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Online tool helps N.Y. grape growers pick vineyard sites

online tool
Using Cornell's new online tool, grape growers can access a wealth of information, such as winter low temperatures, to select a suitable site for vineyard planting.

New York state can be a tricky place to plant a vineyard -- with its variable topography, deep lakes, assorted soil types and many microclimates.

In May Cornell researchers at the New York State Agricultural Experiment Station in Geneva, N.Y., simplified the process with the launch of a Web-based tool that helps beginning and established growers identify prime grape-growing locations.

The resource, funded by the New York Wine and Grape Foundation and available at, offers users macroscopic aerial views of the state's diverse grape-growing regions, as well as the ability to zoom in to a parcel of land to assess such site-specific factors as winter low temperatures, growing season length, soil chemistry and texture, drainage capabilities and slope of the land.

"We hope this site will help New Yorkers make better, more informed decisions about where to plant grapes and what types of grapes to plant," said Tim Martinson, Cornell senior viticulture extension associate, who developed the site with Alan Lakso, Cornell professor of horticultural sciences, and the NASA-funded Institute for the Application of Geospatial Technologies in Auburn, N.Y. "Grape growers need reliable, productive sites to make money over the 25-year life of a vineyard. Avoiding mistakes at the beginning will pay dividends for growers and the New York industry for years to come," Martinson added.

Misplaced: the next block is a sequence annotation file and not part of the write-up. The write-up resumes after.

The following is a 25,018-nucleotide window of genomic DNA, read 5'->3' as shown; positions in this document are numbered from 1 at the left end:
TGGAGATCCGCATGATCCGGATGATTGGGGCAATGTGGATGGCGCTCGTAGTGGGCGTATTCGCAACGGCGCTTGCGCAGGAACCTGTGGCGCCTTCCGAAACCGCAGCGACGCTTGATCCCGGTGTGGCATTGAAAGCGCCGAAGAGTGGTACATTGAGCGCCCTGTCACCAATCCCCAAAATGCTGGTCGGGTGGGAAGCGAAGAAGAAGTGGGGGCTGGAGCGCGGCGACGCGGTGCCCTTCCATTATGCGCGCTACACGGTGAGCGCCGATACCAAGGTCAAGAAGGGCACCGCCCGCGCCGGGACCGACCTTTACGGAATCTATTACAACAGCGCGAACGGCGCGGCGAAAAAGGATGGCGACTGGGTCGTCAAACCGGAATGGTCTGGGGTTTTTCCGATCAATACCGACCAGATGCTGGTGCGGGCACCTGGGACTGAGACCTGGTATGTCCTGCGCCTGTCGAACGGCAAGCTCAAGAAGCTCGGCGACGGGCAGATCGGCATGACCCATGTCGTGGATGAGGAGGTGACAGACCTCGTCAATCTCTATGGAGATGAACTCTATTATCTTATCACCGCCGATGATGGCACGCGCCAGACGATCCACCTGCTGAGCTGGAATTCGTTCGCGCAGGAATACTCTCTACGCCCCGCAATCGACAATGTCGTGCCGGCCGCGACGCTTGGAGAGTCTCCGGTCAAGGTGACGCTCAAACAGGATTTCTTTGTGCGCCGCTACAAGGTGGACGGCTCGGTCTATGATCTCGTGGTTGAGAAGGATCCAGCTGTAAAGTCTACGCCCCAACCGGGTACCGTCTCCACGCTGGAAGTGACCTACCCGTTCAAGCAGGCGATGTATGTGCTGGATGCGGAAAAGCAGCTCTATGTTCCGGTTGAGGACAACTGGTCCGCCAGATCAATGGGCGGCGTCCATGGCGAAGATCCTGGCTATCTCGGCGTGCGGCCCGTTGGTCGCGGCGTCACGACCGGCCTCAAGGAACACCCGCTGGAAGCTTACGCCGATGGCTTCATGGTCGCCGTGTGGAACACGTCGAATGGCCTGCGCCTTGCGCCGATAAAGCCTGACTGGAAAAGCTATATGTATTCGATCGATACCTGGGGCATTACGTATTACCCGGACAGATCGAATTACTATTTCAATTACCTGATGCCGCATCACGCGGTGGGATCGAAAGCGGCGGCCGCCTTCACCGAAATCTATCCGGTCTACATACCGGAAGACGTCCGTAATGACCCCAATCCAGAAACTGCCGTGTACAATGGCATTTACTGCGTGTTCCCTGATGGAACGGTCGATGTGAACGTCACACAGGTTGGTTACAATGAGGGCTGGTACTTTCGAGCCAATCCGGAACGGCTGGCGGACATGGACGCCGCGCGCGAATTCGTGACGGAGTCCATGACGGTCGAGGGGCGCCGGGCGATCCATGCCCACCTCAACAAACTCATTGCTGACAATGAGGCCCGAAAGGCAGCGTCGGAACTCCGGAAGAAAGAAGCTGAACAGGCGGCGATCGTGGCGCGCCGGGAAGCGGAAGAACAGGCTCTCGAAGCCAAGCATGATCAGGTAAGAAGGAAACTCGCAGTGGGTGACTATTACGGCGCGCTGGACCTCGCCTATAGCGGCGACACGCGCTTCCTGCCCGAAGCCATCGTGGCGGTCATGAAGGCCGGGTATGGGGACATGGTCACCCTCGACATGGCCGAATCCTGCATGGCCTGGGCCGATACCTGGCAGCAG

The Web site allows users to overlay two key data sets essential to choosing a vineyard location: the latest supercomputer climate models developed by Art DeGaetano, a climatologist at Cornell's Northeast Regional Climate Center, and detailed information on soil pH levels and other characteristics from a database maintained by the Natural Resources Conservation Service. With the click of a button, users can generate a written report that contains the relevant climate, soil and topography data needed to guide them in planting.

"This project acts as a strong example of how outside partners and Cornell faculty with expertise in viticulture, climatology and geographic information systems can collaborate to create a valuable tool that provides growers with a wealth of key information on a single, easy-to-access Web site," Lakso said.

With more than 33,000 acres of juice, wine and table grapes, New York ranks as the third-largest state for vineyard acreage. Winemaking in the state has become especially profitable -- nearly 100 of New York's 250 wineries have opened in the past five years.

More and more vintners are looking beyond the state's traditional grape-growing regions of the Finger Lakes, Long Island and along Lake Erie, especially with the introduction in recent years of cold-hardy hybrids capable of withstanding subzero temperatures.

Martinson said that the tool could steer producers away from locations where grapes would languish, as well as "match the right range of varieties for a particular location."

"Large areas of New York are either too cold in the winter, too prone to spring and fall frosts or simply do not accumulate enough heat or sunlight to consistently ripen grapes," he said. "Investing in vineyards in these areas doesn't make financial sense. On the other hand, this tool will help us and others advise growers about what varieties can be feasibly grown in a specific area."

Ted Boscia is a staff writer in the College of Agriculture and Life Sciences.

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